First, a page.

Tuesday’s earthquake in Nepal, the latest and most destructive since another shook the Himalayan nation in late April, could have been worse for some Tri-City-connected families.
Ang Dorjee Sherpa, a former Richland resident who has summitted Mount Everest 17 times, is safe, his wife told the Herald. He’d returned to Nepal to help his mother and family in the town of Pangboche after the last quake hit.
Two brothers from the U.S. are also OK after returning from a search operation in the Langtang valley before the earthquake. They were searching for their sister Sydney Schumacher and her friend Bailey Meola, who has connections to Richland. Both women are still missing.
Shock and uncertainty remain, however.
Whatever was still standing in the villages of Ang Dorjee’s family are now leveled. The latest quake also complicates the ongoing search for Meola and Schumacher, both 19.
“(There were) small clues they were following,” Brown said of the U.S. Embassy’s search for the women. “But today's earthquake may have created even more obstacles or compromised those leads.”
Tuesday’s 7.3-magnitude quake, centered in the Khumbu valley between Everest and Kathmandu, was a little weaker and deeper underground than the one that killed thousands and toppled buildings throughout the country on April 25.
Two hours passed between when the latest quake struck and when Ang Dorjee’s wife Michelle Gregory, now living in the Netherlands with their two children, had word of his whereabouts.
“I haven’t talked to Dorjee but he talked to his niece in Kathmandu and she called me,” Gregory said in a message to the Herald. “Phone lines are sporadic at best.” Ang Dorjee’s mother and sister and other relatives also were safe.
Paul and Will Schumacher, brothers to Sydney Schumacher, had descended from the Langtang valley and returned to Kathmandu just hours before the newest quake hit, Brown said. The men are on their way back to the United States where they will meet with their parents, as well as Brown and her husband, Scott Meola, both Richland High grads.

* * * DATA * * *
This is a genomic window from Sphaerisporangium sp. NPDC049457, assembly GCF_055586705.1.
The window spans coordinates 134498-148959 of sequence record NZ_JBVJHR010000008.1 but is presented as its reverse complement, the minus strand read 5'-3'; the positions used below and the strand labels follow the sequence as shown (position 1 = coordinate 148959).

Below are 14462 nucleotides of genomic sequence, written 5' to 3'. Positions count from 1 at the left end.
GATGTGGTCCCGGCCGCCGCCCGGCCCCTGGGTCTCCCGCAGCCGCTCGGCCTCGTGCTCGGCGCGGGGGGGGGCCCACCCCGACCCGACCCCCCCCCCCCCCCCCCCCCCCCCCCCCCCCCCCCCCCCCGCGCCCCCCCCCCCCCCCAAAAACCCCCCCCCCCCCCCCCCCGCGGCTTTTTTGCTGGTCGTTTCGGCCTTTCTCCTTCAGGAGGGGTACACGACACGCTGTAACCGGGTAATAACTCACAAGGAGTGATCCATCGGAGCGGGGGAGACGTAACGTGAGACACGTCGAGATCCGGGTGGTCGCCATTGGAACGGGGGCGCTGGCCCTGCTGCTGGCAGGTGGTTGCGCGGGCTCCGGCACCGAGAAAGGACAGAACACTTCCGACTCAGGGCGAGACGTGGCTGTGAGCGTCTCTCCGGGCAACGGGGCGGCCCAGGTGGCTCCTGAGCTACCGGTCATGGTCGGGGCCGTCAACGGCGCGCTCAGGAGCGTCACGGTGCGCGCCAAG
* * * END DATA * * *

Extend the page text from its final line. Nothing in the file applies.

“The Embassy made the right decision to pull all search teams ... due to poor weather,” Brown said.
But the quake has rattled the already reeling nation of Nepal, putting people back on the streets in temporary shelters, disrupting reconstruction work and straining those with loved ones in the country.
“It’s been a long and emotional day,” Gregory said.
Richland’s SIGN Fracture Care International already has sent in medical supplies to help Nepalese surgeons treating earthquake victims. Dr. Lewis Zirkle, SIGN founder and president, and Jeanne Dillner, SIGN CEO, plan to arrive in Nepal on May 30.
SIGN also is preparing to send additional supplies, including the SIGN surgical implants used to treat bone fractures, in the wake of the second earthquake.
The Richland nonprofit already was trying to raise about $250,000 to cover the cost of sending supplies to Nepal and to donate directly to SIGN’s 11 partner Nepalese hospitals. Those hospitals need help covering the daily living costs for their patients, such as food and medicine.
For more information about SIGN and to donate go to signfracturecare.org. Money also can be sent to SIGN Fracture Care International, 451 Hills St., Suite B, Richland, WA 99354.